Keck students lobby for health care reform

As health care continues to take center stage on Capitol Hill and across the country, students and professionals from the Keck School of Medicine traveled to Sacramento this weekend to lobby for single-payer health care.

Hosted by the California Health Professional Student Alliance, Lobby Day 2010 served as a venue for more than 500 medical students and professionals to appeal to state legislators in hopes of gaining support for a statewide, single-payer health care bill.

The USC group California Student Physicians for Healthcare Reform helped spread the word about Lobby Day and recruited nearly 50 Keck students and professionals who are passionate about single-payer health care.

“For me it was attractive to get started and learn about how I can make an impact in health care and in California,” said Kristen Gregory, a second-year medical student and co-president of CSPHR.

More than 450 people attended the lobby day, according to Chris Scannell, Lobby Day chair and a fourth-year Ph.D. medical student at Keck.

On the first day of the conference, participants were trained on the issue and ways to approach it with legislators. Then, participants spent the second day speaking with legislators after a rally that drew as many as 1,000 people.

Scannell said the group was hoping to engage legislators — particularly those with Republican affiliations — to generate discussion in advance of a key vote on the billing slated for later this week.

The bill, known as SB 810 or the California Universal Healthcare Act, would create a public agency to provide every resident of California with health insurance through a single-payer health care system.

The single-payer SB 810 bill has passed through the California legislature twice before but was vetoed twice by Gov. Arnold Schwarzenegger.

“In the past, it’s been divided along strict party lines,” Scannell said. “It seems like [this time] they were willing to talk about it.”

Scannell said many opponents of the bill are concerned about the costs of implementing a single-payer health care system.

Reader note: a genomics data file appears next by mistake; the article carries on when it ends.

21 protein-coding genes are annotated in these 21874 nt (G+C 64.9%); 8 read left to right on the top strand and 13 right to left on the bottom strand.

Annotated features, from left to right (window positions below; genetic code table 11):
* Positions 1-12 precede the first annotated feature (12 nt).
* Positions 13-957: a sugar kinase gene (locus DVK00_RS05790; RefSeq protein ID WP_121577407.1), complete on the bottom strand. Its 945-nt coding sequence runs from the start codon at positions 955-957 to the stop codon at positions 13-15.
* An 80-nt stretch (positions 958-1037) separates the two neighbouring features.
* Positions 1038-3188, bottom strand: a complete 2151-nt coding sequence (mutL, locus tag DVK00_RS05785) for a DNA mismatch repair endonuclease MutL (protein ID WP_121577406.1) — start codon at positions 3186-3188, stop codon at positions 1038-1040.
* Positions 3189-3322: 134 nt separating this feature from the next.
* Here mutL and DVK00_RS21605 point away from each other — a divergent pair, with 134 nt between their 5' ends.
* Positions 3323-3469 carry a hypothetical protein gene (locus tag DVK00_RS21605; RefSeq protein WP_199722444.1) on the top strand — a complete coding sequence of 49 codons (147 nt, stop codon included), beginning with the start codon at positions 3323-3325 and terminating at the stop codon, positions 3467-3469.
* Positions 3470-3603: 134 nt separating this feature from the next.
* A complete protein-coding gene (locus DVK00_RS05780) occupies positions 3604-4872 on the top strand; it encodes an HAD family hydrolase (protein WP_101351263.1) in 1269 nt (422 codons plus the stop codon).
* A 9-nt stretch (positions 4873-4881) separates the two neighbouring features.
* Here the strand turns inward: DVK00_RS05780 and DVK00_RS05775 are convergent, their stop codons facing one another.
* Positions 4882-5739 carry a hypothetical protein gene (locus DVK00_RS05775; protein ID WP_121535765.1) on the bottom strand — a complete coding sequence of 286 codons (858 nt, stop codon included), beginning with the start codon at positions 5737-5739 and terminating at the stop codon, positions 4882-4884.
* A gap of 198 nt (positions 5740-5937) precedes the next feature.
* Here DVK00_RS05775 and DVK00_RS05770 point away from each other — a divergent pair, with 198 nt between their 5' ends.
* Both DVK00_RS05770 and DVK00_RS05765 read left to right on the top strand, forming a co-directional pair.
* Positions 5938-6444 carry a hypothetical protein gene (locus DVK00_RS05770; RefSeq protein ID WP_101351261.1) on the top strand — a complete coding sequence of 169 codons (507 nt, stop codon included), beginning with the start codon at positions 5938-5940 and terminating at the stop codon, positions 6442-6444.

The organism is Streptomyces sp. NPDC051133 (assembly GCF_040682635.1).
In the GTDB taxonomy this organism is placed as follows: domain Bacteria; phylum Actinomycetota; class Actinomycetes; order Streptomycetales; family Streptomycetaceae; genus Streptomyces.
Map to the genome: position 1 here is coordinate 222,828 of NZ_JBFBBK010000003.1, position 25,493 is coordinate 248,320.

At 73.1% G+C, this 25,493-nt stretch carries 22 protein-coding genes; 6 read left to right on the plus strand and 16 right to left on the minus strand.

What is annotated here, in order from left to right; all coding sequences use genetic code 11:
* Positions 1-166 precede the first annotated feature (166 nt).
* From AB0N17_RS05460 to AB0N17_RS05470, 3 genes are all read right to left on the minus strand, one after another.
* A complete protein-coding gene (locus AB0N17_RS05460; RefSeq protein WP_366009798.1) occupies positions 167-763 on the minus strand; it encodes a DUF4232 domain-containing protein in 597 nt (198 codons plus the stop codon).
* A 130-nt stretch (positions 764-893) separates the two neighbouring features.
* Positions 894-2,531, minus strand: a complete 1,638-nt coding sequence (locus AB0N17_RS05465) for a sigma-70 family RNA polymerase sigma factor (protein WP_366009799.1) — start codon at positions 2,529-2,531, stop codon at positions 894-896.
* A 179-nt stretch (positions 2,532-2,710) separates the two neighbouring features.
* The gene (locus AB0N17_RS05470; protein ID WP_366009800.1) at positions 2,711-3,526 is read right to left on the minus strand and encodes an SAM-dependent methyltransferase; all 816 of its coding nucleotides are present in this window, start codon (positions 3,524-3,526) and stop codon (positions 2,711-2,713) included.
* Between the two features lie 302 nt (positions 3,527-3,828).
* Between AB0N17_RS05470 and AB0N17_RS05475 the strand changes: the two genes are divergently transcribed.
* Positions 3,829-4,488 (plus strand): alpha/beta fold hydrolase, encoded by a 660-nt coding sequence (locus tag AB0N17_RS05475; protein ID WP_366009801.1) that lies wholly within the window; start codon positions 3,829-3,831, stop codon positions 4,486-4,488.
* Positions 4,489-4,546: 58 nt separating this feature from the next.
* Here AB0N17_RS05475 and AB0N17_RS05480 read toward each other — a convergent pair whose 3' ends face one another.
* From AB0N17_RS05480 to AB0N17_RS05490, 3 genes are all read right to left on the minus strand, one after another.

“You raise taxes in order to implement this, but that’s the case with any type of social program you enact in the beginning,” he said.

Some citizens and lawmakers are also against increasing government involvement in health care, Scannell said, but he and others who participated in the Student Lobby Day argued that health care is one of few public services that remains privatized.

“We already have police, fire, postal  services … These are all sources we rely on and we would never think of privatizing them and I think health care’s the same,” he said.

In light of the upcoming governor’s race, students who attended Lobby Day are hopeful the bill will eventually pass and take effect, according to Scannell.

“This will be kind of a changing of the guard with the new governor election … It’s important that we’re [at Lobby Day] again this year to show support for it,” Scannell said.

Aaron Case, a second-year medical student and CSPHR member said he felt the event was an effective way to reach out to legislators and have an impact.

“I went in there and told my story about how I was a poor, struggling musician without health insurance. I was scared about it most of the time,” Case said.

Case said he has been able to convince legislators to back the bill in the past, and he hopes Lobby Day will continue to garner support in the future.

“This is the first time I felt like I was actually talking to somebody who was going to be able to do something about this,” he said.

3 replies
  1. Deniz Ari
    Deniz Ari says:

    Thanks for the “raising of awareness”, guys. And thanks for going, Case, even though you don’t have insurance yourself. That’s what motivated me to (almost) go. Imagine having a wife to deal with, as well! USA is the only developed country where so many are uninsured!

  2. Joe
    Joe says:

    [Aaron Case, a second-year medical student and CSPHR member … “I went in there and told my story about how I was a poor, struggling musician without health insurance…,” Case said.]
    Typical liberals! It’s lying, but that’s OK because it serves the interests of power…

    • Bee
      Bee says:

      What makes you think he’s lying? Did you ever think that perhaps before he entered medical school, he was a poor, struggling musician without health insurance. 46 million people in the country do not have health insurance. There is no need to lie to exacerbate an already significant problem. Perhaps you need to learn the lesson of how Assuming only makes an “Ass” out of “u” and “me.”

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